Still, mission called. Walingwaling noted how people in communities around her continued to suffer poverty, for lack of land to till, and for low wages they received from farm employers. So from 1967 up to 1971, she became an organizer for the Panay Association of Nationalistic Laborers, Employees and Farmers’ Union (PANELFU), which advocated for land reform and better wages. She was elected union president in her town. She also spoke at rallies organized by the union in the central Iloilo towns and in Iloilo City, railing against poverty, military abuse, exploitation of their workers by sugar planters, unfair sharing schemes, and so on. The rallies drew thousands. She was so popular she received speaking invitations even for fiestas and village dances.

In 1972, after martial law was declared,Walingwaling was among those arrested and detained at Camp Delgado, along with student activists and other professionals. She boosted the morale of her fellow prisoners by regaling them with stories about her life as a Huk and her jail experience at Bilibid. Because of her local stature, her jailers often let her be, sometimes even slipping her a bottle of her favorite gin.

She was let out of prison after six months. Back home, the couple opened their house to the secret activities of students who formed the resistance against the new martial-law regime. Walingwaling gave succor to them, fed them and gave them supplies like salt and cigarettes. With martial law in place, PANELFU, where she had been organizer and speaker, was discontinued. Walingwaling sent the students to revive her old union contacts.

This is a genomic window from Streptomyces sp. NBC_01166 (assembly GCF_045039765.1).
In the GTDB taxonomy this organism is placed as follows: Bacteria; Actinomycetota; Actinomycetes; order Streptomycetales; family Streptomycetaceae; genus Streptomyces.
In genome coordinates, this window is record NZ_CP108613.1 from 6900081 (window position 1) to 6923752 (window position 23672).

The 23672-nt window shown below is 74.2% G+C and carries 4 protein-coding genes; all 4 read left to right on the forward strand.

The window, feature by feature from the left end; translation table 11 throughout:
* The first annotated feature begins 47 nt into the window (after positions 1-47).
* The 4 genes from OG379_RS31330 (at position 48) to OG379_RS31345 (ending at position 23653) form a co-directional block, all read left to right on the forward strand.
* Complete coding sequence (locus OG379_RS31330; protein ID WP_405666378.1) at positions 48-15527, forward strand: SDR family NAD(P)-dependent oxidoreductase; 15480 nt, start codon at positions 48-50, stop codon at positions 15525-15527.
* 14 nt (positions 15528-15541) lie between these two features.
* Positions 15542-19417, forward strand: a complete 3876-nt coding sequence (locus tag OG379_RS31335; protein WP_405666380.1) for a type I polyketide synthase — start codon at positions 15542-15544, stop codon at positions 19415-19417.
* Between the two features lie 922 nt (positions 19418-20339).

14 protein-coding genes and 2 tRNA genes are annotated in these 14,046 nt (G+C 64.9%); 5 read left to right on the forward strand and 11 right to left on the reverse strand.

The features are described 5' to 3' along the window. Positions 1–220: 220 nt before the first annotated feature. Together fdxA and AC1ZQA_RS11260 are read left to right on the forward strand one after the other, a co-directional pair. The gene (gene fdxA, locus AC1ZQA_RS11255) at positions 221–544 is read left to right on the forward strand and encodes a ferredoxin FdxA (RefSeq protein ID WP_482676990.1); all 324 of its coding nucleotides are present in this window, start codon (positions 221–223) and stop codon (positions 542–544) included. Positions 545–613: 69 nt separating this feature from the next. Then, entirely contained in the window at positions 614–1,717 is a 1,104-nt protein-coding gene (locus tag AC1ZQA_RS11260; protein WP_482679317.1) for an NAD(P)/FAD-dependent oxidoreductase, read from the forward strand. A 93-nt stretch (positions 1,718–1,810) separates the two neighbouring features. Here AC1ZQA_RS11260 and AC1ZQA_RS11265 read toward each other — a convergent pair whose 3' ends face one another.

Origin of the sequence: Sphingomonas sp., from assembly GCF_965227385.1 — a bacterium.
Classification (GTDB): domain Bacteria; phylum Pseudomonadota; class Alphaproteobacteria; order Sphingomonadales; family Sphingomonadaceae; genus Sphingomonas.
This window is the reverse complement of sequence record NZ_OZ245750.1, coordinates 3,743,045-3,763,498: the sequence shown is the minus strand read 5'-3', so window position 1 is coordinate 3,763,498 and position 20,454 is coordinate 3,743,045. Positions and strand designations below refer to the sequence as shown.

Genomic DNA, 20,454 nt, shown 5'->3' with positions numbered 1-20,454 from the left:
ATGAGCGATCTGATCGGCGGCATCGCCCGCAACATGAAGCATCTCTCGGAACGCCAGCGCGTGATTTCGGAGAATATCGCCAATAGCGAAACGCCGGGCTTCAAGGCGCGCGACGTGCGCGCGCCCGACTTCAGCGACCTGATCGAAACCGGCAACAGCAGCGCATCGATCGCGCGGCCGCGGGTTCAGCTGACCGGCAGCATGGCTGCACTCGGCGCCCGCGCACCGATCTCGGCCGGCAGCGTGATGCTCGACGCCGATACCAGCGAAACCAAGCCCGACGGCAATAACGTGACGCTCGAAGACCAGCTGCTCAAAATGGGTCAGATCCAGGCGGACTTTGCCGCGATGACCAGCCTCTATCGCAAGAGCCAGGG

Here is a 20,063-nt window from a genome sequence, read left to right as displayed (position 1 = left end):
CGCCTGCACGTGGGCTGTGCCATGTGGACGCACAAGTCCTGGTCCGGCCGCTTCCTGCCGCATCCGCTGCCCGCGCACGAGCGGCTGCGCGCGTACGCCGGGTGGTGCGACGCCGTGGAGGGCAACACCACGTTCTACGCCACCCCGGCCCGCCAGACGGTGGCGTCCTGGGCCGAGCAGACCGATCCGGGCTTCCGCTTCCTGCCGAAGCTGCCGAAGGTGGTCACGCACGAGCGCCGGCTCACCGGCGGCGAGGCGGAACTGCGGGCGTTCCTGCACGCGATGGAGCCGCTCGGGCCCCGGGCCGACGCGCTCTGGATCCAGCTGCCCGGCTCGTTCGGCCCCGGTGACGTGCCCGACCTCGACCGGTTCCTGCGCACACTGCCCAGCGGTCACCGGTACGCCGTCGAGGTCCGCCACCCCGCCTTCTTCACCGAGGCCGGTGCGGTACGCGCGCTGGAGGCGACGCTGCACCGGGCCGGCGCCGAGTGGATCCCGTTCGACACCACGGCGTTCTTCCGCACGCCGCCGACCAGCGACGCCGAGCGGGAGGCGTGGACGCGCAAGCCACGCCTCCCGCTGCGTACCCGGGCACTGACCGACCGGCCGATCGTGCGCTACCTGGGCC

Circumstance of Walingwaling's death

Walingwaling and her husband became more than simple supporters. They became the young ones’ teachers. Often they would tell the activists who visited them about the local people’s long struggle for a better life, connecting this to the Filipino people’s struggle for nationhood. The couple provided them historical context.

Walingwaling was arrested for the third time and detained briefly after her son Eduardo was found to have joined the New People’s Army. For the next year, she was obliged to report every month to a military station in Janiuay town. (Eduardo died a combatant at 17.)

The couple’s own activities were continuously monitored by the intelligence forces of the regime. Walingwaling received threats and was secretly advised by friends in the police force to “lie low.” Still she went on with her regular activities, including going to the town to visit family and buy supplies from the market.

Her colorful life finally came to an end as she was coming home from one such visit. She and several women were preparing to cross a river when two men came, with one pointing a gun at her. Her companions heard her saying, “You better squeeze that trigger or I’ll kill you.” She died from multiple bullet wounds. She was 51.

On the day she was buried, the town of Calinog was a dead town. Classes and work stopped, the market was closed and the municipal hall was empty. Walingwaling’s political life spanned over three decades which made her a symbol of her people’s struggles for decent life, and under martial law, resistance against oppression.

She is today a legend of sorts in Iloilo, a unique, brave and outspoken woman, fully committed to her cause. Student activists who once met her tell fond stories of her warmth and her bravado. Feminists also honor her.

Fellow activist and former social welfare secretary Judy Taguiwalo had written a poem in 1984 in Walingwaling’s honor.

Walingwaling, a Poem by Judy Taguiwalo


Fellow activist and former social welfare secretary Judy Taguiwalo had written the following poem in (1984) in Walingwaling’s honor:


Lagi kitang naalaala
Lalo na ngayon
Tulad mo, sanggol ko’yisinilang din / sa
daigdig na hugis kuwadrado
Tulad mo, pag-asa’y di nawawala
Patuloy na pinaalab ito / ng hanging
nagdadala / ng dagundong ng mga
paa / mga sigaw na di kayo nag-iisa /
at ng halimuyak ng mga
Walingwaling / di lamang sa bundok


Elma Villaron, known as Dalama, became a champion for the rights of her community, the Sulod-Bukidnon of Panay, called Tumanduks, before embracing the broader struggle against the Marcos dictatorship.